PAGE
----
Infoscience

Thesis

Numerical Simulation of Orbitally Shaken Reactors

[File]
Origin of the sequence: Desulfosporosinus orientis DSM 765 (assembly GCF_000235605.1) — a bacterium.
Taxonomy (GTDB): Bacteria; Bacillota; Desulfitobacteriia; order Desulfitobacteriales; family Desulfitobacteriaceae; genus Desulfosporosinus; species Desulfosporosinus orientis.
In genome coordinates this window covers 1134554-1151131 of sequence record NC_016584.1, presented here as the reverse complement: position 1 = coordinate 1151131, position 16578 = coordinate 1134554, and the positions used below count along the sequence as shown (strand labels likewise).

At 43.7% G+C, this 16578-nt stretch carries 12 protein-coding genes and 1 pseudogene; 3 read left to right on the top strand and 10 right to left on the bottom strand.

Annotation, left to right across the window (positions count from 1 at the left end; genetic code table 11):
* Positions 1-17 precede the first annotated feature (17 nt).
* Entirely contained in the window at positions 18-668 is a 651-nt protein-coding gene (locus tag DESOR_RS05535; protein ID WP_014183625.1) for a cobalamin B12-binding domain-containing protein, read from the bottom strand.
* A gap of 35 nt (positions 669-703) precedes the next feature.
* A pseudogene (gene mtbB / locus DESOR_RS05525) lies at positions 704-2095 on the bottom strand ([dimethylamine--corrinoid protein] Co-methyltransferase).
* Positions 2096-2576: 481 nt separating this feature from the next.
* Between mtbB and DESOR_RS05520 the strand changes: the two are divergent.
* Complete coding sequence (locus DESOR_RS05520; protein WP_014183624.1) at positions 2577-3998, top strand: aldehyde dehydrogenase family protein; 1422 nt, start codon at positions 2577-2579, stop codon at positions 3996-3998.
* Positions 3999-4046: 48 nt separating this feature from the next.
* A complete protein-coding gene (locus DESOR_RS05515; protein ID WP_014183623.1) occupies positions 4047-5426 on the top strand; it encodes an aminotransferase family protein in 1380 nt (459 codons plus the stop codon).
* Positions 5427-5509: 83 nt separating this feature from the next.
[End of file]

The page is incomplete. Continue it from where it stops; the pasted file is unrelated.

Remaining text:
Mammalian cell cultures have become a major topic of research in the biopharmaceutical industry. This kind of cells requires specific conditions to grow. In this thesis, we study the hydrodynamics of orbitally shaken reactors (OSR), a recently introduced kind of bioreactors for mammalian cell cultures that represents a simple to operate and cheap alternative to commonly used reactors such as stirred tanks. OSRs can provide suitable conditions for small scale cell cultures, however a deeper understanding of the principles governing the OSRs is required to exploit their full potentiality and proceed with scaling up. This work aims at shedding light into the mechanisms of the OSRs through computational fluid dynamics. OSRs are only partially filled with liquid medium, the remaining space is occupied by air. When an OSR is agitated, the interface between the two phases moves and creates different shapes. This interface is at the heart of the simulation of OSRs: not only its location is part of the problem, but it can also carry singularities. In particular, the pressure has usually a low regularity in the vicinity of the interface and numerical methods might underperform if the singularity is not treated in an appropriate manner. This motivated the study of an elliptic problem in a medium with an internal interface carrying discontinuities. In this work, we devise a novel method called SESIC to solve this kind of problem. It uses the a priori knowledge to improve the numerical accuracy in the vicinity of the interface by removing the singularities. We prove that this method yields optimal orders of convergence in H1 and L2 norm. Numerical tests also show that optimal orders can be obtained in the L∞ norm in some cases. Regularized integration is also investigated with the perspective of further simplifying the scheme. It is found that, if the regularization bandwidth is suitably defined, good approximations can still be obtained, even if the convergence rate is decreased. We apply then the methodology of the SESIC method to the approximation of the two-phase Navier-Stokes equations, which amounts to correct the pressure. If adapted integration is used with it, the density and viscosity can be kept discontinuous across the interface without creating spurious velocity, as shown by numerical experiments. The sharp treatment of the discontinuities improves the accuracy of the simulations by retaining the physical meaning of the phenomena independently of the mesh size. We also pay attention to the boundary conditions used, which must be suitably chosen to allow the interface motion but still reproduce the wall friction. We show that imposing the zero normal component of the velocity yields the best results for the no-penetration condition and that it must be employed with a correction term to avoid spurious velocities. Robin-type conditions are used for the tangential components to recover the no-slip condition far from the contact line. Specific tests are performed to assess the quality of the different components of the method. We also compare it with a regularized density/viscosity method and show that the sharp treatment of these physical quantities improves the quality of the simulation. The scalability properties of the method are also investigated and the bottlenecks pointed out. Our method is then validated in various ways with experimental data. First of all, glycerine filled OSRs are simulated and we show that our method reproduces accurately the amplitude of the generated wave. The sensibility of the results with respect to the Robin condition is shown to be weak. We investigate then water filled OSRs. The different wave patterns, either breaking or non-breaking, single or multiple, observed experimentally are reproduced for various configurations. In particular, triple waves are obtained as well. We use laser Doppler velocimetry measures of the velocity field to further validate our simulations. The hydrodynamic stress and the mixing pattern of the different regimes are evaluated and put into relationship with the wave shape. Finally, we investigate the modelling of the cell culture by devising a system non-linear ODEs which represents the evolution in time of the main nutriments and wastes and the growth of the cell population. The behaviour of the cell culture is well reproduced, but some phenomena remain unexplained. In particular, our model contains a toxic waste whose actual identity is discussed. Two alternative scenarios are proposed to improve the model.

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